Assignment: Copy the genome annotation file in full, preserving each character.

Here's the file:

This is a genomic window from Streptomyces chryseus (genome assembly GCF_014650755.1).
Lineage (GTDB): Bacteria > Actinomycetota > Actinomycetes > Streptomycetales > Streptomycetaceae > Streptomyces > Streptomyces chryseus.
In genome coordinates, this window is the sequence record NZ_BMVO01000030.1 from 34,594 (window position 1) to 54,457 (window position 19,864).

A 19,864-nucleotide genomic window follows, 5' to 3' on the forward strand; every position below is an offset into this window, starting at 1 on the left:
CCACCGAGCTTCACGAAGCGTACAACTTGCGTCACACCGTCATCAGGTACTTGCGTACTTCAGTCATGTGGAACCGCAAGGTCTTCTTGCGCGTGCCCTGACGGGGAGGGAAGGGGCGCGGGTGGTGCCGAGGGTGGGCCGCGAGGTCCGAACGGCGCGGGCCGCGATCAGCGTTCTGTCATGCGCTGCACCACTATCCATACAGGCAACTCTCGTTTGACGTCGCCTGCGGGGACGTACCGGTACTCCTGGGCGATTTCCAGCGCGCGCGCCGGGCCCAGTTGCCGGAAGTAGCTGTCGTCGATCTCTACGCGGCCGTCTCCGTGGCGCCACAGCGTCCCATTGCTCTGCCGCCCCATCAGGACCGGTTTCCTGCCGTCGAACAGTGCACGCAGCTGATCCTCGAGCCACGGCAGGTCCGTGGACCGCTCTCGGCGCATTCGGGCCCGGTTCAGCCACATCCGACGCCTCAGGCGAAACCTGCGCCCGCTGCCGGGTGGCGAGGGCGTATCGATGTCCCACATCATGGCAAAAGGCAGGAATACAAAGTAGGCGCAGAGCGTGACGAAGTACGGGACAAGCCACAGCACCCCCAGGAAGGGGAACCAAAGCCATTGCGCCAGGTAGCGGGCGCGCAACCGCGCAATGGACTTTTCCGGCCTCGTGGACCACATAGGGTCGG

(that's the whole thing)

This is a genomic window from Streptomyces chryseus (genome assembly GCF_014650755.1).
Lineage (GTDB): Bacteria > Actinomycetota > Actinomycetes > Streptomycetales > Streptomycetaceae > Streptomyces > Streptomyces chryseus.
In genome coordinates, this window is the sequence record NZ_BMVO01000030.1 from 34,594 (window position 1) to 54,457 (window position 19,864).

A 19,864-nucleotide genomic window follows, 5' to 3' on the forward strand; every position below is an offset into this window, starting at 1 on the left:
CCACCGAGCTTCACGAAGCGTACAACTTGCGTCACACCGTCATCAGGTACTTGCGTACTTCAGTCATGTGGAACCGCAAGGTCTTCTTGCGCGTGCCCTGACGGGGAGGGAAGGGGCGCGGGTGGTGCCGAGGGTGGGCCGCGAGGTCCGAACGGCGCGGGCCGCGATCAGCGTTCTGTCATGCGCTGCACCACTATCCATACAGGCAACTCTCGTTTGACGTCGCCTGCGGGGACGTACCGGTACTCCTGGGCGATTTCCAGCGCGCGCGCCGGGCCCAGTTGCCGGAAGTAGCTGTCGTCGATCTCTACGCGGCCGTCTCCGTGGCGCCACAGCGTCCCATTGCTCTGCCGCCCCATCAGGACCGGTTTCCTGCCGTCGAACAGTGCACGCAGCTGATCCTCGAGCCACGGCAGGTCCGTGGACCGCTCTCGGCGCATTCGGGCCCGGTTCAGCCACATCCGACGCCTCAGGCGAAACCTGCGCCCGCTGCCGGGTGGCGAGGGCGTATCGATGTCCCACATCATGGCAAAAGGCAGGAATACAAAGTAGGCGCAGAGCGTGACGAAGTACGGGACAAGCCACAGCACCCCCAGGAAGGGGAACCAAAGCCATTGCGCCAGGTAGCGGGCGCGCAACCGCGCAATGGACTTTTCCGGCCTCGTGGACCACATAGGGTCGG